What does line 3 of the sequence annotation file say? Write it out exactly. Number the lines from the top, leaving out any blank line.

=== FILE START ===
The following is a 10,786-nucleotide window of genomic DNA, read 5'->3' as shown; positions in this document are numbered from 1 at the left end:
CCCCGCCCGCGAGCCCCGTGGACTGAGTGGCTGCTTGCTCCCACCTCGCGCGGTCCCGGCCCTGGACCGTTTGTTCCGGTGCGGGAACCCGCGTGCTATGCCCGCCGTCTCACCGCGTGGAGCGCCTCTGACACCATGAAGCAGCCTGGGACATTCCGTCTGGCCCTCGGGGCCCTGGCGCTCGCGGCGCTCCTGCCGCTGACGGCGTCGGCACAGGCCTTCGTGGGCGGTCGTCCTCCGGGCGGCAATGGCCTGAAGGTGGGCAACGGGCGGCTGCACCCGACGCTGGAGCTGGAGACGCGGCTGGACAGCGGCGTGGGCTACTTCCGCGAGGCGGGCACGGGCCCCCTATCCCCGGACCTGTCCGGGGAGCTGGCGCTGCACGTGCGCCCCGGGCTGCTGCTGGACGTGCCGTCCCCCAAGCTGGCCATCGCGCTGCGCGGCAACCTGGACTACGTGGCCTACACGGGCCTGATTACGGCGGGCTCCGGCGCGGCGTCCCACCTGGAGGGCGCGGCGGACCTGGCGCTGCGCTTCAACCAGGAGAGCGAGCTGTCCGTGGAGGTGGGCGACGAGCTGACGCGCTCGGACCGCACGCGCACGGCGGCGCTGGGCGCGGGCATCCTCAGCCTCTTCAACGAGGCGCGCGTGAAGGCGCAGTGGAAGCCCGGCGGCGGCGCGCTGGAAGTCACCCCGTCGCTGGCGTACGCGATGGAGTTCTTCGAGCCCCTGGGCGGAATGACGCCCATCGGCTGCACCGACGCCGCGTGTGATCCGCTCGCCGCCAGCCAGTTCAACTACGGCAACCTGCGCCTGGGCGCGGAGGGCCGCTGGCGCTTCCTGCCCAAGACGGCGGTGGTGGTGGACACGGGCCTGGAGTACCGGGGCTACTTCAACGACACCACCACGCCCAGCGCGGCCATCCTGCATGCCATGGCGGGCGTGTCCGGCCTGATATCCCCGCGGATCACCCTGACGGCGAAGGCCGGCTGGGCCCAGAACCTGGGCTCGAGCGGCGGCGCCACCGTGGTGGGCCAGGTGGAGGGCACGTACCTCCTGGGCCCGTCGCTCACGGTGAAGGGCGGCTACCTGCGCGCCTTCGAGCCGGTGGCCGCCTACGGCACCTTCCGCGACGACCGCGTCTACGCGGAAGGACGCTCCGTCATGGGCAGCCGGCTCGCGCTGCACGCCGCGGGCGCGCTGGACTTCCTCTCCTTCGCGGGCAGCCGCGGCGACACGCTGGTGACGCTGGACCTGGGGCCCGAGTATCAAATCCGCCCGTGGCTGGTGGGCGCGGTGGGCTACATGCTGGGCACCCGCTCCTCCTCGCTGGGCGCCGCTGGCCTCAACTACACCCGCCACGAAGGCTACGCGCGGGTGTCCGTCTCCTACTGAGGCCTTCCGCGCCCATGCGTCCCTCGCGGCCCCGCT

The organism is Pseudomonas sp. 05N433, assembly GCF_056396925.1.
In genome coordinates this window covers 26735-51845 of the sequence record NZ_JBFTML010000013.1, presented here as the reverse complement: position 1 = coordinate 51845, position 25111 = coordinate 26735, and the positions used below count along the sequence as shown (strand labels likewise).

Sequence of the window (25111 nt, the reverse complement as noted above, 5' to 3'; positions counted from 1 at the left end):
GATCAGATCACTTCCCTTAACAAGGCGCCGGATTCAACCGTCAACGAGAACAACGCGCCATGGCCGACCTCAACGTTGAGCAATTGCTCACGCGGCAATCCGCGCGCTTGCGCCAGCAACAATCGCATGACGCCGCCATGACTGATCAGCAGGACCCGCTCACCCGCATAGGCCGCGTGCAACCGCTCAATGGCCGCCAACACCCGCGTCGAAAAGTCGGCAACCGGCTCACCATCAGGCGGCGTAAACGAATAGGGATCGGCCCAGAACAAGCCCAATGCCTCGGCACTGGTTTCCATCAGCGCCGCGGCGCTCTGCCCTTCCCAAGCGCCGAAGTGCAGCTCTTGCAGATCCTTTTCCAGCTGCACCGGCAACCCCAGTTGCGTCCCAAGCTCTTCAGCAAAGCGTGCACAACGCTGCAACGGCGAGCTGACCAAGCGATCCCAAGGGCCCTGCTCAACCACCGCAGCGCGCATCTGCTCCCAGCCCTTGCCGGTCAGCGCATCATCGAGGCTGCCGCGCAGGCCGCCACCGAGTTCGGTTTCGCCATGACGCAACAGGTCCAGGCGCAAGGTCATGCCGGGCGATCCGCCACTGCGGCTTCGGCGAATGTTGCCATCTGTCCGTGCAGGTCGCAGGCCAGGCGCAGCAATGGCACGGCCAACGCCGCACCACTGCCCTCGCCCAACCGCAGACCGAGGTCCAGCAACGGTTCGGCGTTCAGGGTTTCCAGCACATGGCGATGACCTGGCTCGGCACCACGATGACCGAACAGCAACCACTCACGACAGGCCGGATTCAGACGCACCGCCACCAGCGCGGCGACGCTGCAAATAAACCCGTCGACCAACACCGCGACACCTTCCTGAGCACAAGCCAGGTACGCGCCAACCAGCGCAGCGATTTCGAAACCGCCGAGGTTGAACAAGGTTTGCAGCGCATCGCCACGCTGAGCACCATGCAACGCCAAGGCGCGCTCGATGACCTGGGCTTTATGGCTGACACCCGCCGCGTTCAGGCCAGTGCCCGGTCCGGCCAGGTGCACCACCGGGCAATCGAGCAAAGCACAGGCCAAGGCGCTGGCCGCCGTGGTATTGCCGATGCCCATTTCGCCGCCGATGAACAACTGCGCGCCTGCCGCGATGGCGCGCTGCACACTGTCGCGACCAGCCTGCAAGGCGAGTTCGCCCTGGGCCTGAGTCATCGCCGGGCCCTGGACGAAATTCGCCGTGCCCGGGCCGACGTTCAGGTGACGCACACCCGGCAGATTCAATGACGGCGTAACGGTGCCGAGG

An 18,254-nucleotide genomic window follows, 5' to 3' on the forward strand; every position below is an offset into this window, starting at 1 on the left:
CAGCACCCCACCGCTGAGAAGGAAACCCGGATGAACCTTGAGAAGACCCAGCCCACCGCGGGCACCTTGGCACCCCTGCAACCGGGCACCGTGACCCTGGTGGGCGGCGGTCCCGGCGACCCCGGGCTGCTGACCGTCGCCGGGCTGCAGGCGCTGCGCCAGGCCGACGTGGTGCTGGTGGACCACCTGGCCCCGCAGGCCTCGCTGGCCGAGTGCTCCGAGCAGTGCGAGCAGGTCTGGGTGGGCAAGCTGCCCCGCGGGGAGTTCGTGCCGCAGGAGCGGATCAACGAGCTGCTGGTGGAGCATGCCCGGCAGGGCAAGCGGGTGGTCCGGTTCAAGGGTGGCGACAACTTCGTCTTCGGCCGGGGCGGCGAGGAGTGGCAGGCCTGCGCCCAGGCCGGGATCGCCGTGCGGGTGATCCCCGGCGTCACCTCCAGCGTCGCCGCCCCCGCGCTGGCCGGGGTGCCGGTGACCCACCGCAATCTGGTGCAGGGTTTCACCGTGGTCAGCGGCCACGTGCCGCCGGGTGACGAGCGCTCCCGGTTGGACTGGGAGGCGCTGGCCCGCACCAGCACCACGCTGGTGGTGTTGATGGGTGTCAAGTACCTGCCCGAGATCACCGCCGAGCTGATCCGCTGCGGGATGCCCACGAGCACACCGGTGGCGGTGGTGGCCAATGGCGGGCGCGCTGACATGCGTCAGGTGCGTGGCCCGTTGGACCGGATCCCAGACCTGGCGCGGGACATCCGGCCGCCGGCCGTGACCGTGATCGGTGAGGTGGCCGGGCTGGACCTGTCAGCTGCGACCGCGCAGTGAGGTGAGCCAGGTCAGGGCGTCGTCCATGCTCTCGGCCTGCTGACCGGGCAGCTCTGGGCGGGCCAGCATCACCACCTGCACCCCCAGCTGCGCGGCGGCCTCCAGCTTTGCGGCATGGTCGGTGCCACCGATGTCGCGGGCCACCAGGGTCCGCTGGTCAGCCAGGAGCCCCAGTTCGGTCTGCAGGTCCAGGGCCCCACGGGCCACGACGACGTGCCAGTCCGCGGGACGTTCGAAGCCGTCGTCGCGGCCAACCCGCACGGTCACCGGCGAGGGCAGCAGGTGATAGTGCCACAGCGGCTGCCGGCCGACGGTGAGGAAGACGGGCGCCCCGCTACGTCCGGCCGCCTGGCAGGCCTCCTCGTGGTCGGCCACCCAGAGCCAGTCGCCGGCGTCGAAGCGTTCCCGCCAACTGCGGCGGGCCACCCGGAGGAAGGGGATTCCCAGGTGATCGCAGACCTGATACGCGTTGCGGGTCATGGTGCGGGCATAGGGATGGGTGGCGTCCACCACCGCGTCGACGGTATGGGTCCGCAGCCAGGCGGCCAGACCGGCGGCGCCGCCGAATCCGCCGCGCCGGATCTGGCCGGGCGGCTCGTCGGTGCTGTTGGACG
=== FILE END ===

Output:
The organism is Pseudomonas sp. 05N433, assembly GCF_056396925.1.